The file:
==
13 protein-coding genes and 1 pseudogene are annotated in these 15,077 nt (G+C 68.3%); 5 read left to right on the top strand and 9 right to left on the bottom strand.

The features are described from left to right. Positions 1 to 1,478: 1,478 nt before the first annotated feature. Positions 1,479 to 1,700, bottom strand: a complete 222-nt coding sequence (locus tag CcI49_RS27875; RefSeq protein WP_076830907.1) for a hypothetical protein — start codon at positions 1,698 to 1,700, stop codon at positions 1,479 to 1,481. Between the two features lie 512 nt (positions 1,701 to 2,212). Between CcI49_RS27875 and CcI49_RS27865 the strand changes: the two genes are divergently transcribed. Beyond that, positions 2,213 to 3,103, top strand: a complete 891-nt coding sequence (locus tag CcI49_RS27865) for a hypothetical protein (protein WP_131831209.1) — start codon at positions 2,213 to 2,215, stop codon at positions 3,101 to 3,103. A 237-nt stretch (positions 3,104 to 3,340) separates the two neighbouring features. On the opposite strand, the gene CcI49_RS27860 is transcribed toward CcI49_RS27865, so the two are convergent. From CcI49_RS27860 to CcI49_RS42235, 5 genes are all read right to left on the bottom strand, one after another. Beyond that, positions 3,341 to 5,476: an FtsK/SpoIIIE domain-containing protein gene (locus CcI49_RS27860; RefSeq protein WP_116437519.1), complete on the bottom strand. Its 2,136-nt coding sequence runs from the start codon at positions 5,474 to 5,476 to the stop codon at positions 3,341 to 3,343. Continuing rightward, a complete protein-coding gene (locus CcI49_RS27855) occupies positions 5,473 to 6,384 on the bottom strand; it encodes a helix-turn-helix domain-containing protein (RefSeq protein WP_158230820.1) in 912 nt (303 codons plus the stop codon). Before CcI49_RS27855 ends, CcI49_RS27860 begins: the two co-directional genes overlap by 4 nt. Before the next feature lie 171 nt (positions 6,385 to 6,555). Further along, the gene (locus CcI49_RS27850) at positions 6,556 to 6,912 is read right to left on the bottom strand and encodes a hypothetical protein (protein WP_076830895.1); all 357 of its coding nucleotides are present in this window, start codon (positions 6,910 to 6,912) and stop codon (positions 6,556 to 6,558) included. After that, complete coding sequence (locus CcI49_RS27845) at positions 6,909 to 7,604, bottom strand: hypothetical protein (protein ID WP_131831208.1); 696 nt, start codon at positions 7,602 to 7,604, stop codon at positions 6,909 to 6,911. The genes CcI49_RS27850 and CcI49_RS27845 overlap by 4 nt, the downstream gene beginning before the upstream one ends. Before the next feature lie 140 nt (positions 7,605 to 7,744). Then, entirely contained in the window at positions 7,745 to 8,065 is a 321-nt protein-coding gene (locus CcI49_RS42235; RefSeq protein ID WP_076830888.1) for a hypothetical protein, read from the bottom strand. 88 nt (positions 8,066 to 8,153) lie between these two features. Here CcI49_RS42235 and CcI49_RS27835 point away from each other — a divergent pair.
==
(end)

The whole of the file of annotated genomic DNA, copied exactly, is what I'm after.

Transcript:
13 protein-coding genes and 1 pseudogene are annotated in these 15,077 nt (G+C 68.3%); 5 read left to right on the top strand and 9 right to left on the bottom strand.

The features are described from left to right. Positions 1 to 1,478: 1,478 nt before the first annotated feature. Positions 1,479 to 1,700, bottom strand: a complete 222-nt coding sequence (locus tag CcI49_RS27875; RefSeq protein WP_076830907.1) for a hypothetical protein — start codon at positions 1,698 to 1,700, stop codon at positions 1,479 to 1,481. Between the two features lie 512 nt (positions 1,701 to 2,212). Between CcI49_RS27875 and CcI49_RS27865 the strand changes: the two genes are divergently transcribed. Beyond that, positions 2,213 to 3,103, top strand: a complete 891-nt coding sequence (locus tag CcI49_RS27865) for a hypothetical protein (protein WP_131831209.1) — start codon at positions 2,213 to 2,215, stop codon at positions 3,101 to 3,103. A 237-nt stretch (positions 3,104 to 3,340) separates the two neighbouring features. On the opposite strand, the gene CcI49_RS27860 is transcribed toward CcI49_RS27865, so the two are convergent. From CcI49_RS27860 to CcI49_RS42235, 5 genes are all read right to left on the bottom strand, one after another. Beyond that, positions 3,341 to 5,476: an FtsK/SpoIIIE domain-containing protein gene (locus CcI49_RS27860; RefSeq protein WP_116437519.1), complete on the bottom strand. Its 2,136-nt coding sequence runs from the start codon at positions 5,474 to 5,476 to the stop codon at positions 3,341 to 3,343. Continuing rightward, a complete protein-coding gene (locus CcI49_RS27855) occupies positions 5,473 to 6,384 on the bottom strand; it encodes a helix-turn-helix domain-containing protein (RefSeq protein WP_158230820.1) in 912 nt (303 codons plus the stop codon). Before CcI49_RS27855 ends, CcI49_RS27860 begins: the two co-directional genes overlap by 4 nt. Before the next feature lie 171 nt (positions 6,385 to 6,555). Further along, the gene (locus CcI49_RS27850) at positions 6,556 to 6,912 is read right to left on the bottom strand and encodes a hypothetical protein (protein WP_076830895.1); all 357 of its coding nucleotides are present in this window, start codon (positions 6,910 to 6,912) and stop codon (positions 6,556 to 6,558) included. After that, complete coding sequence (locus CcI49_RS27845) at positions 6,909 to 7,604, bottom strand: hypothetical protein (protein ID WP_131831208.1); 696 nt, start codon at positions 7,602 to 7,604, stop codon at positions 6,909 to 6,911. The genes CcI49_RS27850 and CcI49_RS27845 overlap by 4 nt, the downstream gene beginning before the upstream one ends. Before the next feature lie 140 nt (positions 7,605 to 7,744). Then, entirely contained in the window at positions 7,745 to 8,065 is a 321-nt protein-coding gene (locus CcI49_RS42235; RefSeq protein ID WP_076830888.1) for a hypothetical protein, read from the bottom strand. 88 nt (positions 8,066 to 8,153) lie between these two features. Here CcI49_RS42235 and CcI49_RS27835 point away from each other — a divergent pair.